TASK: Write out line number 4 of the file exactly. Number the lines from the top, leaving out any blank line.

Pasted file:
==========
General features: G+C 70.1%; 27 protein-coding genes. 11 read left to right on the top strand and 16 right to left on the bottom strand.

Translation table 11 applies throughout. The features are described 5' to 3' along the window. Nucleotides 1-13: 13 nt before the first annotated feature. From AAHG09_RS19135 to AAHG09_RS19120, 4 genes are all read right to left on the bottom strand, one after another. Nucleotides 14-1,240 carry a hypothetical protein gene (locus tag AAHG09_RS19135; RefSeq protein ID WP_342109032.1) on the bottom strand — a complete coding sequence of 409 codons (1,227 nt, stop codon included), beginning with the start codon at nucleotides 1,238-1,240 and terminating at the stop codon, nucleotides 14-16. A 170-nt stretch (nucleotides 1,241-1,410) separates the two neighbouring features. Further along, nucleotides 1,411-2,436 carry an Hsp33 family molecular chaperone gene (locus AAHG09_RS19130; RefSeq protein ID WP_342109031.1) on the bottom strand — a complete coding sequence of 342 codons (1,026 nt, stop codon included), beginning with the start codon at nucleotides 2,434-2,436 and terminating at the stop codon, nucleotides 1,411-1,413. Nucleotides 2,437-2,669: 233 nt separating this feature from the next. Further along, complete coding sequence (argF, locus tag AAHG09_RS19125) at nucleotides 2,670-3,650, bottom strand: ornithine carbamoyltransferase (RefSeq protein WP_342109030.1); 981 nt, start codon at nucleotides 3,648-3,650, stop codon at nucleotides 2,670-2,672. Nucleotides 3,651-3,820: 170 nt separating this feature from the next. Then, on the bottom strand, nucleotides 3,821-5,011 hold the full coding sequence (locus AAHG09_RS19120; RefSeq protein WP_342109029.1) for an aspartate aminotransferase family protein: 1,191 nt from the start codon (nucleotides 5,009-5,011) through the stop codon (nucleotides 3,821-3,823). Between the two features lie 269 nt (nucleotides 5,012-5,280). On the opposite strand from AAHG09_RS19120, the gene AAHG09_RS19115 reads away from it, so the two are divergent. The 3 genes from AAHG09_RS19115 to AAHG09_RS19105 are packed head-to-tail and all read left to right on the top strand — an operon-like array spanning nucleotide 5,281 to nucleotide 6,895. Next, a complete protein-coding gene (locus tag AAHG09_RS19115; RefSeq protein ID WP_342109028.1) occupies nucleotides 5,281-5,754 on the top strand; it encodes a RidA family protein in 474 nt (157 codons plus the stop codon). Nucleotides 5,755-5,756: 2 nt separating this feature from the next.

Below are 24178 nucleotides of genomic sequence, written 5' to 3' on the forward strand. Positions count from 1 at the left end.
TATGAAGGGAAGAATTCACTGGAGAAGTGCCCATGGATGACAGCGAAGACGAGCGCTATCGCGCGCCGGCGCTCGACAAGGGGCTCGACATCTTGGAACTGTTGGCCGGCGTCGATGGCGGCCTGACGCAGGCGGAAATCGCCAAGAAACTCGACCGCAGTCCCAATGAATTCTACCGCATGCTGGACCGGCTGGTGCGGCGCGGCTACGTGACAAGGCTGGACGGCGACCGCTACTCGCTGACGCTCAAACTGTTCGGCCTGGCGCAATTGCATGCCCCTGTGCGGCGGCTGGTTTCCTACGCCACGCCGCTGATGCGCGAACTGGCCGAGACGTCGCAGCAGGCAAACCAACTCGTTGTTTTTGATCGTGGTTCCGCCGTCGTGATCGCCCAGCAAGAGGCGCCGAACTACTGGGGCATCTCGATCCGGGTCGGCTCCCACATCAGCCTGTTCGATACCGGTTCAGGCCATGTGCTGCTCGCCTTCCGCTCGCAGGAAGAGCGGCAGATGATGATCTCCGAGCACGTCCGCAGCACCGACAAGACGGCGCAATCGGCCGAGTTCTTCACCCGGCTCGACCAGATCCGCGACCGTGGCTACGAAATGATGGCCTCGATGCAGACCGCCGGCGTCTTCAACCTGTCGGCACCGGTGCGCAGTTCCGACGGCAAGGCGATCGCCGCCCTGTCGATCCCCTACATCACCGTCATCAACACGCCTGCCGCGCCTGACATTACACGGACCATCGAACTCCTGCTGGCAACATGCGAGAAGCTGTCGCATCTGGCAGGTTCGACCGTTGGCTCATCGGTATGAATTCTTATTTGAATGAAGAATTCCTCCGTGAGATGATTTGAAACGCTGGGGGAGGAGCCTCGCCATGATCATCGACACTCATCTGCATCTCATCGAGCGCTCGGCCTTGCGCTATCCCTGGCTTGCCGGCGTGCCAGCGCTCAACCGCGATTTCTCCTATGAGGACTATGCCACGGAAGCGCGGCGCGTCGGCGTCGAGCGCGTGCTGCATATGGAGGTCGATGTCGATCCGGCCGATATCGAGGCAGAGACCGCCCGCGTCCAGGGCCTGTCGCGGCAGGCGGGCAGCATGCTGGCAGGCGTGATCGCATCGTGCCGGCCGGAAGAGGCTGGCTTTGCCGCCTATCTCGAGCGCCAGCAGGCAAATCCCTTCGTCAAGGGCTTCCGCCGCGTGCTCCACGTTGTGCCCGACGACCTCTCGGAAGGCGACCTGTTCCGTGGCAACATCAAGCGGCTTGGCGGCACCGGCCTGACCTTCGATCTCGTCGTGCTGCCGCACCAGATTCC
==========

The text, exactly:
TATGAAGGGAAGAATTCACTGGAGAAGTGCCCATGGATGACAGCGAAGACGAGCGCTATCGCGCGCCGGCGCTCGACAAGGGGCTCGACATCTTGGAACTGTTGGCCGGCGTCGATGGCGGCCTGACGCAGGCGGAAATCGCCAAGAAACTCGACCGCAGTCCCAATGAATTCTACCGCATGCTGGACCGGCTGGTGCGGCGCGGCTACGTGACAAGGCTGGACGGCGACCGCTACTCGCTGACGCTCAAACTGTTCGGCCTGGCGCAATTGCATGCCCCTGTGCGGCGGCTGGTTTCCTACGCCACGCCGCTGATGCGCGAACTGGCCGAGACGTCGCAGCAGGCAAACCAACTCGTTGTTTTTGATCGTGGTTCCGCCGTCGTGATCGCCCAGCAAGAGGCGCCGAACTACTGGGGCATCTCGATCCGGGTCGGCTCCCACATCAGCCTGTTCGATACCGGTTCAGGCCATGTGCTGCTCGCCTTCCGCTCGCAGGAAGAGCGGCAGATGATGATCTCCGAGCACGTCCGCAGCACCGACAAGACGGCGCAATCGGCCGAGTTCTTCACCCGGCTCGACCAGATCCGCGACCGTGGCTACGAAATGATGGCCTCGATGCAGACCGCCGGCGTCTTCAACCTGTCGGCACCGGTGCGCAGTTCCGACGGCAAGGCGATCGCCGCCCTGTCGATCCCCTACATCACCGTCATCAACACGCCTGCCGCGCCTGACATTACACGGACCATCGAACTCCTGCTGGCAACATGCGAGAAGCTGTCGCATCTGGCAGGTTCGACCGTTGGCTCATCGGTATGAATTCTTATTTGAATGAAGAATTCCTCCGTGAGATGATTTGAAACGCTGGGGGAGGAGCCTCGCCATGATCATCGACACTCATCTGCATCTCATCGAGCGCTCGGCCTTGCGCTATCCCTGGCTTGCCGGCGTGCCAGCGCTCAACCGCGATTTCTCCTATGAGGACTATGCCACGGAAGCGCGGCGCGTCGGCGTCGAGCGCGTGCTGCATATGGAGGTCGATGTCGATCCGGCCGATATCGAGGCAGAGACCGCCCGCGTCCAGGGCCTGTCGCGGCAGGCGGGCAGCATGCTGGCAGGCGTGATCGCATCGTGCCGGCCGGAAGAGGCTGGCTTTGCCGCCTATCTCGAGCGCCAGCAGGCAAATCCCTTCGTCAAGGGCTTCCGCCGCGTGCTCCACGTTGTGCCCGACGACCTCTCGGAAGGCGACCTGTTCCGTGGCAACATCAAGCGGCTTGGCGGCACCGGCCTGACCTTCGATCTCGTCGTGCTGCCGCACCAGATTCC